“Model‐Informed Drug Development: Past, Present, and Future”

10/06/2020 @ 10:30 AM – 11:30 AM
Mishka Colombo

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“Model‐Informed Drug Development: Past, Present, and Future”

Dr. Qi Liu is a Senior Science Advisor in the Office of Clinical Pharmacology (OCP), CDER, FDA. In addition to providing scientific leadership for the regulatory review, she also facilitates regulatory research, innovation and collaboration. She leads OCP’s Innovative Data Analytics program. Before her role as the Senior Science Advisor, Qi worked as a clinical pharmacology team leader and contributed to over 200 NDA/sNDA reviews, 20 BLA/sBLA reviews, and numerous IND reviews to support oncology drug development. She co-authored about 40 manuscripts and presented on many topics at FDA Advisory Committee meetings and scientific conferences. She worked on several working groups for FDA guidance documents and Manual of Policies & Procedures (MAPP) development. Qi was the vice chair of the OCP Biologics Oversight Board. Qi is a Fellow of the American College of Clinical Pharmacology. She is also on the editorial board of Clinical and Translational Science and the American Association of Pharmaceutical Scientists Journal. Qi is interested in the application of clinical pharmacology principles, innovative tools (e.g., modeling/simulation, machine learning, mobile technology), big data and real-world evidence to facilitate drug development and advance precision medicine.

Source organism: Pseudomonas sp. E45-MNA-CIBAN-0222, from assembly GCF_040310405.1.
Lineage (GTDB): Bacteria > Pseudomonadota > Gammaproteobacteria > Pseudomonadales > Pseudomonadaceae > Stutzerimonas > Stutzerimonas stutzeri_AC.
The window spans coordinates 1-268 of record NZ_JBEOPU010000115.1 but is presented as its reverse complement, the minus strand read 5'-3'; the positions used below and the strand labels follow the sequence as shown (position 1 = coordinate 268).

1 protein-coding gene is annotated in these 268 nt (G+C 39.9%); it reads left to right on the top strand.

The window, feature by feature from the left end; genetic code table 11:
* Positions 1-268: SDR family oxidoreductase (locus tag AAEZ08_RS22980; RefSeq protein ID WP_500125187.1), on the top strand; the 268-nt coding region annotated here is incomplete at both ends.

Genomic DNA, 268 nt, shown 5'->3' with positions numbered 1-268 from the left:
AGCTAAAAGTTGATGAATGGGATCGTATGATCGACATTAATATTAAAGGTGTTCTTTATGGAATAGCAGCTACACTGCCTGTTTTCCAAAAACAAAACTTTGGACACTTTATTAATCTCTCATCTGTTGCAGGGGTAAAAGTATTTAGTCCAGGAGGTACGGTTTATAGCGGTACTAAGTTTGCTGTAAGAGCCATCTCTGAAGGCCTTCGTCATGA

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Model‐Informed Drug Development: Past, Present, and Future


Model‐informed drug development (MIDD) refers to the application of a wide range of quantitative models, which integrate the information about patient characteristics, diseases, and drug effect, to inform drug development and facilitate regulatory decision making. MIDD was formally recognized in Prescription Drug User Fee Act VI, although broadly speaking it has been applied to streamline drug development programs for decades. The regulatory applications of MIDD can be broadly classified into four categories: dose optimization, supportive evidence for efficacy, clinical trial design, and informing policy. In recent years, emerging areas such as more mechanistic models (e.g., quantitative systems pharmacology), neural network models, and real‐world data/evidence are gaining attention, and could possibly expand the scope of MIDD.

Reference: https://ascpt.onlinelibrary.wiley.com/doi/full/10.1002/cpt.1363

Webcast IconRecording will be available here after the event.

JHU - Institute for Computational Medicine